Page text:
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There are two main types of "audio" files - 'sound' and 'music'.


This is just a sequence of sound samples (8 or 16 bit), which was sampled at a given frequency (4000 Hz, 8000 Hz, 11.1, 22.2, 44.4 kHz etc). they can be stored raw or compressed.

Variety of formats:

.WAV lossless, win31, win95 popular (also called RIFF by the subfmt)
.AIFF lossless, amiga, indy
.AU lossless, sunos, indy
.VOC lossless, soundblaster std, old pc std
.MP3 MPEG-3 audio, lossy (10x compression is undetectable) and optionally lossless I think, becoming very popular now (1997)

There are a host of others, proprietary, for WWW music sending, phone/speech compression for web-phone etc.

eg. RealAudio (becoming less popular due to MP3) It is /streaming/ audio - so it reduces quality if connection is slow, takes care of missing packets etc, more a protocol+compression. There are many others, usually plug-ins for Netscape.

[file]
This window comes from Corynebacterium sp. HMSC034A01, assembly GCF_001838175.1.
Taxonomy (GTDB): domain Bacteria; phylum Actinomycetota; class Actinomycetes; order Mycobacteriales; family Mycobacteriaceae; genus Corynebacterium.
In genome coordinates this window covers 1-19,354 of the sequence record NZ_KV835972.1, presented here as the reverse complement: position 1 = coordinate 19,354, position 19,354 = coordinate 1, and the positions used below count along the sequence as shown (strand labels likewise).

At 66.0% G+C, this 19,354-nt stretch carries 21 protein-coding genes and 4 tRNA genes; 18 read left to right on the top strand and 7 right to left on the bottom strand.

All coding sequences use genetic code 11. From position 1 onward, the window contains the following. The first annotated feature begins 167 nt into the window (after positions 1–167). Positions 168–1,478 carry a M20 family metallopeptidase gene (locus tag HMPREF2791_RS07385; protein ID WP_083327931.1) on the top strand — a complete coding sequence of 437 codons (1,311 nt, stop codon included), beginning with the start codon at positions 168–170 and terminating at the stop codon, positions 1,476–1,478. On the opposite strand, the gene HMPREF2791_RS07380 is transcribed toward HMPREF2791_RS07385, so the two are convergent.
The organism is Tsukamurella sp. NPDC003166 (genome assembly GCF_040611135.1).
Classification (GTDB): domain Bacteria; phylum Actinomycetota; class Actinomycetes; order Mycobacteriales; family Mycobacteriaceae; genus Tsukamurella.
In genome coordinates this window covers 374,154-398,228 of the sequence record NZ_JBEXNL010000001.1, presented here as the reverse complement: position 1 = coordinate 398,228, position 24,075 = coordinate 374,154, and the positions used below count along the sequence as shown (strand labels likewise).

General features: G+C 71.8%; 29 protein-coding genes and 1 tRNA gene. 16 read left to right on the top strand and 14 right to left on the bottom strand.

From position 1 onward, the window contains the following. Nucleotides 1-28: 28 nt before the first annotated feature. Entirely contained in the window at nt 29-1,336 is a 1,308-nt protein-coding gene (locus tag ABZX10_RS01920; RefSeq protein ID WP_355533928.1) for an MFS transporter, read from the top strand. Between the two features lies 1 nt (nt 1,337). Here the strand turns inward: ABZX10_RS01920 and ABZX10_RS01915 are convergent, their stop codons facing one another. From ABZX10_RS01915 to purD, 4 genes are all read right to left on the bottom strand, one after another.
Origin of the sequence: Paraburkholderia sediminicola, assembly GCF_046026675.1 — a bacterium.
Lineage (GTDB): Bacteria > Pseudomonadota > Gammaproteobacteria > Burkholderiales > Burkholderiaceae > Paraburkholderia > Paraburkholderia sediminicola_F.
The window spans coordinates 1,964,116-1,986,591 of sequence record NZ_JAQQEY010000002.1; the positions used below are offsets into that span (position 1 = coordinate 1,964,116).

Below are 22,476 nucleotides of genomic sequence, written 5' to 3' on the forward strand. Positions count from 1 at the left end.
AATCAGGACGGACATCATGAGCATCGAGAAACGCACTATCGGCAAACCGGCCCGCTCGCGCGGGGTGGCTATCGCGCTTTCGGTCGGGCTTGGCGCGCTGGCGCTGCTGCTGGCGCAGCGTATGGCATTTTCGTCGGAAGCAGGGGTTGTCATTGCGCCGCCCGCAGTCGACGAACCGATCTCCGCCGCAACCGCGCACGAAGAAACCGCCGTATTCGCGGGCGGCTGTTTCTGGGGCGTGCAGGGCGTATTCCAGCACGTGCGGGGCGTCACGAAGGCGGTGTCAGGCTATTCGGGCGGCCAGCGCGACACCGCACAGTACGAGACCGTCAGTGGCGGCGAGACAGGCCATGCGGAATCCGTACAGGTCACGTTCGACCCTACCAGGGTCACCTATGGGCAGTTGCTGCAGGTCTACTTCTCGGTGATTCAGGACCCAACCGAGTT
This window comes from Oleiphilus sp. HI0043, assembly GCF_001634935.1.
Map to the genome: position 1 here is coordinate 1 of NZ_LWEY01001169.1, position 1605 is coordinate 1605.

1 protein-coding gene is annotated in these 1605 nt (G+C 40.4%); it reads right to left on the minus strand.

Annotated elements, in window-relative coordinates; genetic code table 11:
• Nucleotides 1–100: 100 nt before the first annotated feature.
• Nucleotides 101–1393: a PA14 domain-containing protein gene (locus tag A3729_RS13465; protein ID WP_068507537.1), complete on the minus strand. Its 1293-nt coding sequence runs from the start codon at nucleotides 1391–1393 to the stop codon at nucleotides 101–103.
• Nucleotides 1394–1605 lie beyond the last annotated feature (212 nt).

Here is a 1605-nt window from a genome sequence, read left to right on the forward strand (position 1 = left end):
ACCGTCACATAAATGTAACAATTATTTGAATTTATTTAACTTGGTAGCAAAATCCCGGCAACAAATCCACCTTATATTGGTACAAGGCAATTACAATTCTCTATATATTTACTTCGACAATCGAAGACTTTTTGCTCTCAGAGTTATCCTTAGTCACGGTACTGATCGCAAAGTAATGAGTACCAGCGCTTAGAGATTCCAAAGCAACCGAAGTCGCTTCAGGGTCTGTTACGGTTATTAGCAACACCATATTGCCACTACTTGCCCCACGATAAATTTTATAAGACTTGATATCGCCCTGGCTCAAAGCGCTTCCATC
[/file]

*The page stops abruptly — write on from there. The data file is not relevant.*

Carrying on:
Music files are more structured - they typically have the concepts of:

.MID (MIDI) standard for instrument/computer interfacing, indy, pc usually depends on host computer to synthesize/assign the instruments ie. more like an algorithm for playing the piece
.MOD old pc fmt, common 5 years ago for dance music/techno, embeds the instrument SOUNDS in it, simple file format
.ST3 soundtracker, screamtracker, similar to .MOD

Probably some others for indy.


allows you to edit waveforms, crop, add effects (echo etc) MIX 2 waveforms
allows composing of songs etc, basic instryments available
record WAVs of whole instruments, MIX them into a song, add drum machine etc like a mini studio, or a 4-track recorder etc
soundplayer?, soundedit?
Linux Applications and Utilities Page:
... huge list
Windows95 (probably 3.1 as well):
http://www.windows95.com/ windows 95 home page
... huge list



- Tortsen Seemann © 1997

Copyright © L.Allison Department of Computer Science, Monash University, Australia 3168 / 1997